Joe Biden is banking on South Carolina to save his sinking candidacy. Once deemed the front-runner of the crowded 2020 Democratic presidential primary field, he now has to prove he is up for the country s top spot as other contenders are gaining steam. Coming off two poor performances in both Iowa and New Hampshire and a very distant second-place finish in Nevada, the campaign has set its sights on the Palmetto State with the hope that a more diverse electorate can pump life back into his lackluster candidacy. But his poor and underwhelming performances thus far have many wondering what s going on with his campaign. Interestingly, we ve seen this before. Think back to 2016 and Jeb Bush s candidacy in a crowded Republican presidential primary field: The pundits hailed Jeb has the front-runner, polling showed he was the candidate to beat, and the establishment wing of the party threw their support his way both financially and physically. He had high name recognition and a huge war chest, leading many operatives to believe he would be the candidate on the ballot in the general election. Yet his campaign imploded after disappointing finishes in Iowa, New Hampshire and South Carolina. While the losses in Iowa and New Hampshire dealt his campaign a blow, his team still believed they had built a firewall in South Carolina. When he finished in a shocking fourth place, they knew it was time to end his campaign. There is one notable difference between the two campaigns though: fundraising. Jeb s campaign and his affiliated super PAC had one of the largest political war chests in the field, and still his campaign fizzled out quickly. While the first quarter fundraising reports for 2020 are not public yet, we do know that Biden had his highest fundraising quarter in the fourth quarter of 2019 ahead of the early state contests, raising $22.7 million. Despite this record, he still trails behind rivals Sanders ($34.5 million) and Buttigieg ($24.7 million). This should be a warning sign for his campaign to step up the fundraising efforts if they plan to win South Carolina and are hinging his candidacy on a first-place finish there. With Nevada s caucus in the rearview mirror, Biden has a lot of work to do ahead of the South Carolina primary. Nevada was the first early state contest to boast a more diverse electorate, and Sanders encroached upon Biden s once significant lead among non-white voters, according to new Washington Post-ABC News polling. In South Carolina, Biden holds a holds a slight lead over Sanders — but the gap is tightening as the primary approaches. Most concerning is the firewall Biden says he has built is hinged on minority support. The Biden campaign has boasted about his support among minority communities throughout his bid, specifically African American voters. And while he does still hold a lead among non-white voters, that support dropped significantly from 51% in January to 32% in February, according to a new ABC News/Washington Post poll. If Biden is unable to pull off a first-place finish in South Carolina and if Buttigieg or Klobuchar finish above him, he should consider pulling the plug ahead of the Super Tuesday contests. Him staying in the race is splitting the moderate and independent vote between three candidates, which will only hurt the party as it fails to quickly coalesce around one centrist candidate. What s more, Biden s entire campaign strategy has been focused on a general election candidacy, playing to the centrist and independent voter bloc. This strategy appears to be failing, given the split in that critical vote. It would be time for Biden to step aside to prevent another four years of a Trump presidency. I got on the Biden train very early on — January 2019 to be precise — as a disaffected Republican who is now a registered independent. I believed that his high name recognition, ability to speak to a bipartisan audience, and his centrist platform could make him a viable candidate among moderate, independent and disaffected Republican voters. I still believe that Joe Biden would be the best candidate to run against Trump in a general election, but it s time to realize that the momentum for his candidacy just isn t there. For Democrats to beat Trump, they cannot nominate a self-proclaimed socialist such as Bernie Sanders, who doesn t have the ability to transcend partisan politics and win in critical battleground states like Ohio, Pennsylvania and Michigan where Democrats lost to Trump in 2016. Biden knows this and it is why he continues to stay in the race. However, the rise of Klobuchar and Buttigieg must be giving him some heartburn due to their ability to reach the same type of voters — even though it can be argued their general election viability (against Trump) isn t as strong as Biden s. Biden is currently trying to portray himself as the next "comeback kid" on the campaign trail, invoking Bill Clinton, who lost both Iowa and New Hampshire and then went on to win the presidency in 1992. Will that narrative be enough to breathe life back into his campaign? Sometimes the candidate can have all the right things — staff, resources, campaign framework, name recognition and likeability — and still not be the right candidate for the moment. That s something that Biden may have to come to terms with if he doesn t win in South Carolina.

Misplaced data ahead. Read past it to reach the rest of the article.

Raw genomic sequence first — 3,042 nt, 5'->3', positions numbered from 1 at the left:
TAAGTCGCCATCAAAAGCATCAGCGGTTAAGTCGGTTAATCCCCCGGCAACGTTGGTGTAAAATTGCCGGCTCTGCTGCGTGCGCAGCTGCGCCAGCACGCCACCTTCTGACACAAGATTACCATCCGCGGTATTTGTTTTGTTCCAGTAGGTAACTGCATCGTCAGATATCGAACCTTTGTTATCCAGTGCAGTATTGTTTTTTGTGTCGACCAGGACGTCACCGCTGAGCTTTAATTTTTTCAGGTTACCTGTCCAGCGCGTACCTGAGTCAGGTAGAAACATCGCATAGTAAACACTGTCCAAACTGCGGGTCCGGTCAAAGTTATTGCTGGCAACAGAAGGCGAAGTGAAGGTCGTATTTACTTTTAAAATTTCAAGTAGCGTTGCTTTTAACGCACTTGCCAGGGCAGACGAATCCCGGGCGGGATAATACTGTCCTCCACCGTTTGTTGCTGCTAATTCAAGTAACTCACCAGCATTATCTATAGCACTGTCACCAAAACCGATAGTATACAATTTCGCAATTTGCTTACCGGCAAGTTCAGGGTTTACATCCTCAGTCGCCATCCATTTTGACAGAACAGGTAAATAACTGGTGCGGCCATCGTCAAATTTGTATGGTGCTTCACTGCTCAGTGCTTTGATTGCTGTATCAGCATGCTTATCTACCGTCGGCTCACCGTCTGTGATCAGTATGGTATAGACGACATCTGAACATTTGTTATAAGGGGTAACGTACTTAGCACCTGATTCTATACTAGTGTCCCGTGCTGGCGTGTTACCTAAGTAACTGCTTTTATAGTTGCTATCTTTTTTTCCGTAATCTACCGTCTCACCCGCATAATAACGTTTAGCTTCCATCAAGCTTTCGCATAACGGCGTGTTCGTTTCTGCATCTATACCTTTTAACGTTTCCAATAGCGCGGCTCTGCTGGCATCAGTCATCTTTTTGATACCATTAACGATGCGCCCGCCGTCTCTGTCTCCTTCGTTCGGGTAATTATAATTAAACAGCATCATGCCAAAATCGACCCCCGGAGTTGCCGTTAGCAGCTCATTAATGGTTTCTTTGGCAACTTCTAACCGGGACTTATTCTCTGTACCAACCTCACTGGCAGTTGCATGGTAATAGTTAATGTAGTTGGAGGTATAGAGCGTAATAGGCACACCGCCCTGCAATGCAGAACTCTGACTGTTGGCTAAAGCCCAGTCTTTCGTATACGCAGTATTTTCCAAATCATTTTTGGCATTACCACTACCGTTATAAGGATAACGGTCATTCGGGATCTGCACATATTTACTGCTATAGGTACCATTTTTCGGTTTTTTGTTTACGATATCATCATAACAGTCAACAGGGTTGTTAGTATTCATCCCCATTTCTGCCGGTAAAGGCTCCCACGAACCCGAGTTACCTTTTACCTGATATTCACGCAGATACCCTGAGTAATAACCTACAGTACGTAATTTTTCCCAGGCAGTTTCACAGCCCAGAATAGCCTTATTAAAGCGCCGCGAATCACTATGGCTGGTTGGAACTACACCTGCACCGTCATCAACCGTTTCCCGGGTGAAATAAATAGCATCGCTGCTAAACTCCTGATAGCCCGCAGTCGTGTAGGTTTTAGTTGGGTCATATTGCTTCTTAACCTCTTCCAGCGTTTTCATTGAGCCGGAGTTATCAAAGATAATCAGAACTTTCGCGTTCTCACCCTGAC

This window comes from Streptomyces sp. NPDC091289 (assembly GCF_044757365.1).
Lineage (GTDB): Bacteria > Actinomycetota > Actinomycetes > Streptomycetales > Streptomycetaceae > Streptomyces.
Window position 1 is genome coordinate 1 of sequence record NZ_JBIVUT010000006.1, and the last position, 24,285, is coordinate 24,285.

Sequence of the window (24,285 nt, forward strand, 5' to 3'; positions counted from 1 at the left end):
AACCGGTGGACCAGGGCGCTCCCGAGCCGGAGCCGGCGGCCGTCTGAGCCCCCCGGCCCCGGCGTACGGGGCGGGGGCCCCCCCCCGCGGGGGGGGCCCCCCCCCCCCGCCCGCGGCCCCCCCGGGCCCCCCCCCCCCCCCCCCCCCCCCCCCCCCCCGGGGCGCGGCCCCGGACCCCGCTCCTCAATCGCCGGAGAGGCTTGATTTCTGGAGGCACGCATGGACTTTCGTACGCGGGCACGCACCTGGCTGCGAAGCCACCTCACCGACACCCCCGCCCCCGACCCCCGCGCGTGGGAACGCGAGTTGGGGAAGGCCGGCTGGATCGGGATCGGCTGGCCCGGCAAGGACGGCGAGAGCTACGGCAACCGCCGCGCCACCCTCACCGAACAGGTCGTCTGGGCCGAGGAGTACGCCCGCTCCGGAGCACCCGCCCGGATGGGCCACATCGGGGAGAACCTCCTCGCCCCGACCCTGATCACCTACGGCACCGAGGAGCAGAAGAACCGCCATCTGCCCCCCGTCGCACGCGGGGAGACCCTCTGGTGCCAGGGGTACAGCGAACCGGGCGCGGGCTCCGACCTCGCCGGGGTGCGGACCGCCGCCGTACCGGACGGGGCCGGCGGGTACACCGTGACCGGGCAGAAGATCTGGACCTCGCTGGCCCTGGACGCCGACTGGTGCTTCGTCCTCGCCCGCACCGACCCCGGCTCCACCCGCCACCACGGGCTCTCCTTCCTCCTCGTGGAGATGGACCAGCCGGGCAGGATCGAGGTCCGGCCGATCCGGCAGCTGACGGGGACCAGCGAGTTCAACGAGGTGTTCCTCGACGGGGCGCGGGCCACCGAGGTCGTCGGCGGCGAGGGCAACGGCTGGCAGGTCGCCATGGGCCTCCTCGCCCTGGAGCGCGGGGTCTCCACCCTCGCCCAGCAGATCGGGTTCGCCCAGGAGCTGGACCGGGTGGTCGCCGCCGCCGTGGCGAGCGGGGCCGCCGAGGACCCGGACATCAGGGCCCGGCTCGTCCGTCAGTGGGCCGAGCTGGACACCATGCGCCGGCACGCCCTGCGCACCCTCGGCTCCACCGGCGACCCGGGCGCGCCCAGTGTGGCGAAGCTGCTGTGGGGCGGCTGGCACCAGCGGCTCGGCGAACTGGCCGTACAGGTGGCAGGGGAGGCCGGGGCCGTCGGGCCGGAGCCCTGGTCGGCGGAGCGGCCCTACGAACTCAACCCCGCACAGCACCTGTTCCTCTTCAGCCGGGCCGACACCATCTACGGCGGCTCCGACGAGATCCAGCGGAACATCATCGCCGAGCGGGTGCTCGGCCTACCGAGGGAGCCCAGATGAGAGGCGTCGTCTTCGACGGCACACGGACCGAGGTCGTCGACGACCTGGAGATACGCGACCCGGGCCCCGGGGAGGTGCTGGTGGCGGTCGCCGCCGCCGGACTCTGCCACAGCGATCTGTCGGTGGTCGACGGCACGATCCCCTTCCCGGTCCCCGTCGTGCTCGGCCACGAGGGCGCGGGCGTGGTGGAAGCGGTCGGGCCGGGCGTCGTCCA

It s not often this gets said: Move over, Celine Dion. Only in an election year would the best show in Vegas be a Democratic presidential debate. But this was no Cirque du Soleil -- more like Future Stars of Wrestling. Elizabeth Warren -- and pretty much everyone else -- aggressively went after an apparently flummoxed Michael Bloomberg, making his much-anticipated debut Wednesday -- just a few days before the Nevada caucuses. The candidates also came hard at each other this time, on a night of fireworks and faceplants; several CNN commentators described it as a "free-for-all" -- and they were not wrong. But with the eyes of much of the nation on him, and his self-funded star on the rise, it was billionaire Bloomberg, who was the target of choice for his fellow candidates. The nearly unanimous verdict on his performance from a diverse panel of CNN Opinion commentators? "It was a horrible night." Or, in the words of David Axelrod, a "disastrous debut." Some, like SE Cupp, were at least relieved that at last the gloves were off. "Well it s about time," Cupp wrote. "It took, evidently, Michael Bloomberg on the debate stage for Democrats to realize that this primary can t be a group effort and a love fest forever." Scott Jennings didn t mince words: "Finally, this debate has revealed what I thought was probably true -- these Democrats running for president really seemed to hate each other." Errol Louis assessed a winning strategy in Warren s pugnacity and preparation; likewise, Patti Solis Doyle saw a "thrilling tactical moment" when Warren "gutted Bloomberg on his non-disclosure agreements in cases of alleged sexual harassment." Tara Setmayer thought much of the anti-Bloomberg energy was misplaced -- suggesting Sanders, as an emerging frontrunner, deserved the target on his back, if the Democrats really want a candidate who can win against President Donald Trump. Amy Klobuchar and Pete Buttigieg sniped at one another over experience and drew mixed reviews. "What more could President Donald Trump ask for" than a divided opposition, Frida Ghitis wondered. Debate coach Todd Graham delivered a rather stern report card: no one got an A, but Sanders drew the highest grade (B+) He "handled himself well when placed center stage," Graham wrote, and shone when talking about policy in moral terms. Don t miss these insights from Nevada writers: The intelligence world was in chaos this week after Trump s decision to appoint US Ambassador to Germany Richard Grenell as acting director of national intelligence. A staunch loyalist with no intelligence background and a reputation for alienating people, wrote David Andelman -- Grenell replaces outgoing acting director Joseph Maguire. Andelman called Grenell a "catastrophe-in-waiting" unqualified to hold a post so central to America s national security, and implored Trump to reconsider. "Most alarming" were reports that Trump s dissatisfaction with Maguire -- who had briefed a bipartisan committee in Congress that Russia was back at its election interference efforts -- contributed to his departure and Grenell s appointment, Andelman wrote. Admiral William McRaven spoke out strongly on Maguire s behalf in the Washington Post, praising his long experience and record of service and concluding that Maguire "was dismissed for doing his job." He warned: "As Americans, we should be frightened -- deeply afraid for the future of the nation. When good men and women can t speak the truth, when facts are inconvenient, when integrity and character no longer matter, when presidential ego and self-preservation are more important than national security -- then there is nothing left to stop the triumph of evil." Bloomberg faces other uphill battles as both a primary candidate and a prospective Democratic nominee. Arick Wierson, who was Bloomberg s media advisor when he was New York s mayor, sketched out suggestions for next steps, and noted that his abysmal debate showing has raised the stakes for Bloomberg in the South Carolina debate. As the controversy over sexual harassment, toxic workplace culture and non-disclosure agreements (NDAs) grew louder, Kate Andersen Brower wrote that these issues were part of why Bloomberg didn t make the cut as a VP prospect for Barack Obama in 2008. Brower noted that in 2020, if Bloomberg faces Trump, voters would have the right to ask: "Can t (we) do better than two billionaires who are accused of demeaning women?" On Friday, Bloomberg said women covered by three NDAs who had made complaints against him can be released from those agreements if they contact his company. David Love urged Democrats to think twice before casting their lot during the primary with an oligarch of their own; for Love, a potential choice between the moderate Bloomberg and the progressive Sanders posed a moral dilemma for democracy. In his view, "It s not a stretch to say that when it comes to the role of wealth in determining the elections, the contrast between Bloomberg and Bernie Sanders is one with moral stakes." The Revs. William Barber and Liz Theoharis, co-chairs of the Poor People s Campaign: A National Call for Moral Revival, also offered moral arguments this week, but not on behalf of a particular candidate. Both parties need to give more attention to the 23 million poor and low-income voters in America, they wrote. "They and other poor Americans rarely hear a politician call their name and speak to their conditions. In the more than 20 debates leading up to the 2016 elections, there was not a single hour dedicated to poverty or economic insecurity." Don t miss these smart takes on CNN s town halls with candidates this week: On Thursday, all eyes were on Judge Amy Berman Jackson s courtroom, where longtime Trump confidant Roger Stone faced sentencing after being convicted of crimes including lying, obstruction and witness tampering. Prosecutors had recommended seven to nine years. Then Trump tweeted and Attorney General William Barr intervened, undercutting his own prosecutors to suggest a lighter sentence. James Schultz, formerly of the Trump White House counsel s office, insisted that Barr had done the right thing inserting himself into the process. "The reality is the sentencing recommendation of seven to nine years for Stone was a ridiculous overreach," he wrote. Michael Zeldin noted that: "Trump s encroachment into DOJ territory, especially in such a public way, was unprecedented." "Indeed," argued Frida Ghitis, "Stone s sentencing turned into a microcosm of the battle to save the rule of law in this country ... On Thursday, in Judge Jackson s courtroom, the rule of law fought back." In sentencing Stone to over three years in federal prison, Michael D Antonio observed, Jackson "demonstrated genuine fairness ... Now it will be up to the President to either honor the decision or commute the sentence of his friend and show that it is he -- and not the system -- that is corrupt." Trump s rush of surprise pardons and commutations this week read like a casting call for Lifestyles of the Rich, Famous and Felonious: Among others, former San Francisco 49ers owner Eddie DeBartolo Jr. (failing to report a felony in a bribery case), once-junk bond king Michael Milken (racketeering and securities fraud), Rudy Giuliani s ex-New York City police commissioner Bernard Kerik (tax fraud and lying to the federal government). And then there was an actual former "Celebrity Apprentice," disgraced ex-Illinois Gov. Rod Blagojevich (public corruption). After Tuesday s spate of high-profile pardons, Paul Callan marveled, "there s reason to wonder if the role (of acting pardon attorney of the US) should be offered to Geraldo Rivera -- or Kim Kardashian West. When President Barack Obama pardoned 78 people in December 2016, the White House announcement simply listed those given pardons and commuted sentences, along with details of their offenses. But when Trump used his powers to give clemency to 11 people, the press secretary s statement was larded with the often-famous names of those vouching for the pardoned," implying that Trump s mercy favors those with special connections. "In also showing mercy late last year to two officers accused of war crimes, one convicted of murder, President Trump again dismissed the justice system" -- both civilian and military, asserted LZ Granderson. "What we have been witnessing recently is not in the spirit of the Constitution s Article II, Section 2, but in the spirit of authoritarianism. For it is one thing for a president to commute a sentence if she or he feels the individual has paid their debt to society, but it s totally another if the president intervenes with the belief there wasn t a debt to begin with." What does it mean to be redeemed? James A. Gagliano -- lifelong lover of the NFL s Atlanta Falcons, a team lit up (and then laid low) by legendary quarterback Michael Vick -- made the case directly to Trump that Vick, who was sentenced to 23 months on dog-fighting charges in 2007, should be pardoned. Gagliano recalls Vick s post-prison rehabilitation efforts on and off the field and his emotional welcome back to the Georgia Dome to be recognized as one of the best Falcons players of all time. "Vick s tale is one of against-long-odds achievement, meteoric ascension to the pinnacle of his profession and losing it all," reflected Gagliano. "It is also a story of forgiveness, second acts and deserved redemption ... Michael Vick made good on his second chance. He s back working in football as a television analyst. He s a family man. He has acknowledged his failures and atoned for them. He has blamed no one else but himself ... here s hoping you ll give this pardon request some serious consideration, Mr. President." On Thursday, the New York Times published an op-ed by Sirajuddin Haqqani, identifying him only as the "deputy leader of the Taliban," in which he argued: "I am convinced that the killing and the maiming must stop." Peter Bergen, who has covered Afghanistan for CNN for over 20 years, was shocked by what the Times didn t say about Haqqani -- that the FBI considers him a "specially designated global terrorist" and that both the FBI and State Department are offering a reward for information leading to his capture. Haqqani leads a network whose members have kidnapped multiple Americans, including a Times reporter, noted Bergen, who opined: "President Trump sees himself as elected to get out of America s endless wars. But there is a big difference between fighting an endless war and instituting a persistent presence in Afghanistan to safeguard both American interests and those of the Afghan people ... Haqqani s tepid assurances in the Times that the Taliban, going forward, will be just a normal bunch of Afghan politicians don t mesh well with the FBI s continued assessment that he is one of the world s most wanted terrorists." The Times said in a statement from a spokesperson: "We know firsthand how dangerous and destructive the Taliban is. The Times is one of the only American news organizations to have maintained a full time team of reporters in Afghanistan since the start of the war nearly 20 years ago. We ve also had multiple journalists kidnapped by the organization. But, our mission at Times Opinion is to tackle big ideas from a range of newsworthy viewpoints. We ve actively solicited voices from all sides of the Afghanistan conflict, the government, the Taliban and from citizens. Sirajuddin Haqqani is the second in command of the Taliban at a time when its negotiators are hammering out an agreement with American officials in Doha that could result in American troops leaving Afghanistan. That makes his perspective relevant at this particular moment." US Secretary of State Mike Pompeo said the United States will sign a peace deal with the Taliban on February 29 provided there is a weeklong reduction in violence in Afghanistan, slated to begin Saturday. Don t miss -- Raul Reyes: Trump s cruel siege of sanctuary cities is an empty show -- Julian Zelizer: Republicans in 1980 were just as divided as Democrats today. Here s how they came together and won -- Thomas Foster: A museum of women s history is long overdue -- and so are many others -- Lance Gould: Cheating makes the Astros, for better or worse, America s team -- Kate Williams: The truth about Wallis Simpson, the woman accused of stealing a king AND... Jane Austen s most annoying heroine steals the screen We can all admit it: Emma Woodhouse is for many Jane Austen s most irritating leading lady -- even her creator thought so. But director Autumn de Wilde s new film, "Emma," starring Anya Taylor-Joy in the title role, made a convert out of an initially reluctant Holly Thomas. She praised the film s ability to break out of staid tropes of the Austen adaptation canon in favor of a fresher take on feminism, romance and well ... men: "The purest cliche of an Austen fan, I have tended to give the over-examined Elizabeth Bennet of Pride and Prejudice, or the long-suffering Elinor Dashwood (the Sense half of Sense and Sensibility ) more credit ... But the most recent Emma flagged something lacking in those characters ... It s just refreshing to see a woman born out of classic literature whose flaws mean that she sidesteps several romantic cliches ...Taylor-Joy might wear Empire line dresses, but she doesn t dab away delicate Regency tears. She sobs gutted, 21st century ones." Forget about Colin Firth s Mr. Darcy and his rumpled white shirt by the lake, Thomas urged us, and consider Johnny Flynn s Mr. Knightly, who is kind even as he explains to Emma how ridiculous she is: "In the real world, a young woman is far more likely to debate a friendly mansplainer than win over an aloof-but-secretly-decent aristocrat. Mr. Darcy has a lot to answer for in terms of expectation management of straight, single women who meet apparently indifferent men. Men like Mr. Knightly, who demonstrate excellent morals and an inability not to speak the truth from the outset, are a far better bet than ones who, in all likelihood, are not hiding a wealth of martyrdom behind their brush-offs." That s wise advice for your week ahead.